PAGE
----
Since the early 1980s, the Mexican Government has also established a discount of 30% on the price at which we sell gas oil intended for domestic use to the state of Chihuahua during the months of January, February and December of each year. On January 1, 2014, pursuant to the IEPS Tax on Fossil Fuels, such gas oil became subject to aone-time price increase of 10.857 Mexican cents per liter. Gas oil became subject to aone-time price increase of 11.307 Mexican cents per liter in 2015, 11.558 Mexican cents per liter as of January 1, 2016 and 11.94 Mexican cents per liter as of January 1, 2017. Notably, the discount on the price of gas oil in the state of Chihuahua was suspended in December 2016.

Since December 2008, the price at which we sell fuel oil to CFE has been linked to international market prices in accordance with a pricing methodology established by the Mexican Government. This methodology is based on the price of fuel oil in the U.S. Gulf of Mexico coastal region, and is then adjusted for quality as well as expenses related to distribution.

On January 1, 2015, the IEPS Tax on Fossil Fuels of 14.00 Mexican cents per liter of fuel oil became effective through the fiscal year ended December 31, 2015. As of January 1, 2016, fuel oil became subject to a premium of 14.31 Mexican cents per liter and as of January 1, 2017, the IEPS Tax on Fossil Fuels is 14.78 Mexican cents per liter.

The Mexican Government could modify these price controls or impose additional price controls in the future. See “Item 3—Key Information—Risk Factors—Risk Factors Related to our Relationship with the Mexican Government—The Mexican Government has historically imposed price controls in the domestic market on our products.”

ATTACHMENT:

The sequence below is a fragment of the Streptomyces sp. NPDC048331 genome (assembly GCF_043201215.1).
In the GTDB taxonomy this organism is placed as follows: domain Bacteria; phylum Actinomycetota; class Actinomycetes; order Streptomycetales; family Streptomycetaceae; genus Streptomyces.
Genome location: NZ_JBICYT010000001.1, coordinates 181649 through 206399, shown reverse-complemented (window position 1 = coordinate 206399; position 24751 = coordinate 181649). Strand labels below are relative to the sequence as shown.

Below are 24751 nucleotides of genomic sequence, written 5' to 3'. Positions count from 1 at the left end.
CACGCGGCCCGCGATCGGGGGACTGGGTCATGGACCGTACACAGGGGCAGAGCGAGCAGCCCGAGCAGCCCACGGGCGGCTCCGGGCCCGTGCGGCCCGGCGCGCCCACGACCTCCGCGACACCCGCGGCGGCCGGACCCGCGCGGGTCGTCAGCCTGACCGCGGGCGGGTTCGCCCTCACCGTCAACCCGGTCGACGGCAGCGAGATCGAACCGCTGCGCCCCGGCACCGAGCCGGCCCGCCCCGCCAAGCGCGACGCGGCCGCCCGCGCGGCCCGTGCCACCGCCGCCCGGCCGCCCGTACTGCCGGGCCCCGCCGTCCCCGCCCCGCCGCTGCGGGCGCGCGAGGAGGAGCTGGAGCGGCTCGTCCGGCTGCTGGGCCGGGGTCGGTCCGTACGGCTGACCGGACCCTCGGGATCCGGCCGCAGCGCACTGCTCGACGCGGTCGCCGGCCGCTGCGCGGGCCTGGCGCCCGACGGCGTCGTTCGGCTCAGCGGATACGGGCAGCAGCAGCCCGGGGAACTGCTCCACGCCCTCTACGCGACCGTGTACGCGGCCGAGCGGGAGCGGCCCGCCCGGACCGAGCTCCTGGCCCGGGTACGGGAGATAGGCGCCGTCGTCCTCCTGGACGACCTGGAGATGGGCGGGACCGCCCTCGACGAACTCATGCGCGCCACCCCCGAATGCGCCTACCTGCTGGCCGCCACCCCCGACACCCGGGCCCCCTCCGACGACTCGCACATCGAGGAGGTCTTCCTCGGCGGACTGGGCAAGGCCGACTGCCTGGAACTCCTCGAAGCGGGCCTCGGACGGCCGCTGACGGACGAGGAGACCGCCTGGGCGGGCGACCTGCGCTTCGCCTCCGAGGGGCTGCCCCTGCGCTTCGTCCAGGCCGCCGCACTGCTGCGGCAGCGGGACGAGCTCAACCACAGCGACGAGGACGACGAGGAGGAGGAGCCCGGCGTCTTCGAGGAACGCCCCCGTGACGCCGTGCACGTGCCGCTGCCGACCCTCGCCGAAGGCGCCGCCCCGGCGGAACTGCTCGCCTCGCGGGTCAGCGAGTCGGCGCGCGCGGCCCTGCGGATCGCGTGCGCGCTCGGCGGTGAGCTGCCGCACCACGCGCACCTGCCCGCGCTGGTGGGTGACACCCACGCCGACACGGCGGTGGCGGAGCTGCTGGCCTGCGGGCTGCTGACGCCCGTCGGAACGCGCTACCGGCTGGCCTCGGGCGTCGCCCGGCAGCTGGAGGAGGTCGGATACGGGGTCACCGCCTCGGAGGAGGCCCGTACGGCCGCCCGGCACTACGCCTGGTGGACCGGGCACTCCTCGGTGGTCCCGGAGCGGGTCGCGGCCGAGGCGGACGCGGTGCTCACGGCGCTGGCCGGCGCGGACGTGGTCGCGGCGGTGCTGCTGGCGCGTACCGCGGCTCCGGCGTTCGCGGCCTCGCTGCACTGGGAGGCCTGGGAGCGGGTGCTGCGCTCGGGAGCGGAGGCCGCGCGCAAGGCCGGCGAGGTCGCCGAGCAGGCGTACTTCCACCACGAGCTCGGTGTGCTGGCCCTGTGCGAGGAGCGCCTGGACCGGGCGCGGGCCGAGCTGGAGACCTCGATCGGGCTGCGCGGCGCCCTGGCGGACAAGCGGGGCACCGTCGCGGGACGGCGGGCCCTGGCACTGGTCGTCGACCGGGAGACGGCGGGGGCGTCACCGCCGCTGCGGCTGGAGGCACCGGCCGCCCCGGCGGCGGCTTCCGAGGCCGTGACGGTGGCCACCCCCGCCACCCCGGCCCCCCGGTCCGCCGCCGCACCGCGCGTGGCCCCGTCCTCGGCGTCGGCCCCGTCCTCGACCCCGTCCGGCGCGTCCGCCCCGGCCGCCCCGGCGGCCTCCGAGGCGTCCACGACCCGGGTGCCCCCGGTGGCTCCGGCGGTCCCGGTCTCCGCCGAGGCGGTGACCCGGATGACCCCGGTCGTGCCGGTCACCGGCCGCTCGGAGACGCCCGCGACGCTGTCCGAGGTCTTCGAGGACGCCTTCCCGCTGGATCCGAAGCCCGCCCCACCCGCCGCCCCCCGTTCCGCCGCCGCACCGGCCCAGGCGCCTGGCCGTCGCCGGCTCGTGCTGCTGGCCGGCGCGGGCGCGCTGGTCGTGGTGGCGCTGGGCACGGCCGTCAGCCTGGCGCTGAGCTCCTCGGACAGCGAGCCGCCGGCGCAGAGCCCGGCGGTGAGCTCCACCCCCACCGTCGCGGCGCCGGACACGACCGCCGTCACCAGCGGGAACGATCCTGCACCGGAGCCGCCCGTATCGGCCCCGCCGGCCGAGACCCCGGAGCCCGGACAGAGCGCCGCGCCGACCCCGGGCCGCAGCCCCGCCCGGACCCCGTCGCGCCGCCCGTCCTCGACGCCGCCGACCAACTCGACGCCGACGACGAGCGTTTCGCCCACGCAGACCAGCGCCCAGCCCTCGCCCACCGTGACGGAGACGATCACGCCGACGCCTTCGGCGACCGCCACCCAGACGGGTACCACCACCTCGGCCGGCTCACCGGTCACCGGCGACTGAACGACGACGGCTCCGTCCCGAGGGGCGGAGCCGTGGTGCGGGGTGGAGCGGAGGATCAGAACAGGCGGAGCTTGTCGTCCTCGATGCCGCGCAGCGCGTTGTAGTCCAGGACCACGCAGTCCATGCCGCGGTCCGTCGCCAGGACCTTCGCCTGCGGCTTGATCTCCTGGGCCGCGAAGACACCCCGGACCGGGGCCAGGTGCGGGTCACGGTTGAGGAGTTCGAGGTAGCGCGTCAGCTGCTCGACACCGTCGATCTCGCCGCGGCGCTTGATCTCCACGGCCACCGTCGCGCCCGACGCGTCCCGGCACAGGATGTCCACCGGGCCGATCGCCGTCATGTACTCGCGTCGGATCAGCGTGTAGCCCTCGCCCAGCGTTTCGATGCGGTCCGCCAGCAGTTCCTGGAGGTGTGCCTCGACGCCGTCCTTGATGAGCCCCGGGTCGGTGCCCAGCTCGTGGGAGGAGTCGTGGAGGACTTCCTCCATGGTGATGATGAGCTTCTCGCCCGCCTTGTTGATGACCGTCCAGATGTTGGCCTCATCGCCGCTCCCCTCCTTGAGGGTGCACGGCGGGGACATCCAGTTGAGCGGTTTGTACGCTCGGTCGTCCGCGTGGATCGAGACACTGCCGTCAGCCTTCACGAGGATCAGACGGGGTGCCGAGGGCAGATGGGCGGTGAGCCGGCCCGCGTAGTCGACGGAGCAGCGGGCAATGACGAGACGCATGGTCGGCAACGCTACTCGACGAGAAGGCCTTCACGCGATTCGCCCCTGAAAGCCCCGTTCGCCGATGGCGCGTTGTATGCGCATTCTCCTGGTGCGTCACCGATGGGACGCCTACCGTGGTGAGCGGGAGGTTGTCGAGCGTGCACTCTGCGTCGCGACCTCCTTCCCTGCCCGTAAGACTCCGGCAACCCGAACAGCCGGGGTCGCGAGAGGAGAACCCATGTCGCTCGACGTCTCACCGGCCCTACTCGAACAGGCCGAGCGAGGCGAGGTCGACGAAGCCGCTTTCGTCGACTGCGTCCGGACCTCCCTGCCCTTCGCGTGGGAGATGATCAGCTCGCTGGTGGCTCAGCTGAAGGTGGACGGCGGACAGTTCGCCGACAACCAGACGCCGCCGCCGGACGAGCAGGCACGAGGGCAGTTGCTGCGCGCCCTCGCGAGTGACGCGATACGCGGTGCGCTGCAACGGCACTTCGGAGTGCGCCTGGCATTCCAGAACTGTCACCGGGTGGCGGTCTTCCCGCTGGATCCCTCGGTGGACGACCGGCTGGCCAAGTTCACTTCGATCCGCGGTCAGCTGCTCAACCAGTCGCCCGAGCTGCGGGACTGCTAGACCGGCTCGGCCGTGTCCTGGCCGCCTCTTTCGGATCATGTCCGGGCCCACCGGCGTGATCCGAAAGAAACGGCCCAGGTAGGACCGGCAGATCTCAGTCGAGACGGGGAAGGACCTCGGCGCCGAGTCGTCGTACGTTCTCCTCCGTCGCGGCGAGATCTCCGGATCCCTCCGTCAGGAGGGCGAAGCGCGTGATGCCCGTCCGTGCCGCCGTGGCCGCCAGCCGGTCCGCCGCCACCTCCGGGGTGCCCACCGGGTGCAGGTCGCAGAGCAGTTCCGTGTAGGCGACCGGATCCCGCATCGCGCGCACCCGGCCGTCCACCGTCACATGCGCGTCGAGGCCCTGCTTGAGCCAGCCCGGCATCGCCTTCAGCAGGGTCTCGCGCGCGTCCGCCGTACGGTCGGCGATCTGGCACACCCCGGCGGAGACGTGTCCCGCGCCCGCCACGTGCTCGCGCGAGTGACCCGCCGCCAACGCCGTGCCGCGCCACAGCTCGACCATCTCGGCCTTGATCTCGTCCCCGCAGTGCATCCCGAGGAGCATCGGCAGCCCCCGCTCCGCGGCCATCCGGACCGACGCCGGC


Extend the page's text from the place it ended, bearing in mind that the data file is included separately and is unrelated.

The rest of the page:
We withhold IEPS Tax. While it is included in the price to our customers, it is not calculated as part of our revenue. For more information, see “Item 4—Taxes, Duties and Other Payments to the Mexican Government—Fiscal Regime for PEMEX.”

Investments

Over the past several years, we have focused our investment program on enhancing the quality of the gasoline and diesel we produce to meet Mexico’s new environmental standards. Our aim is to improve our ability to process heavy crude oil in order to optimize the crude oil blend in our refineries and to increase production of unleaded gasoline and diesel to supply growing demand at a lower cost, as opposed to increasing our overall crude oil processing capacity. This focus is primarily the result of the abundance of heavy crude oils in Mexico.

Our refining business invested Ps. 30,501 million in capital expenditures in 2016 and, due to budget cuts, has budgeted Ps. 18,919 million in capital expenditures for 2017. We hope to complement our capital expenditures in 2017 through strategic alliances.

The following table sets forth our refining business’ capital expenditures, excludingnon-capitalizable maintenance, for each of the three years ended December 31, 2016, and the budget for 2017. Capital expenditure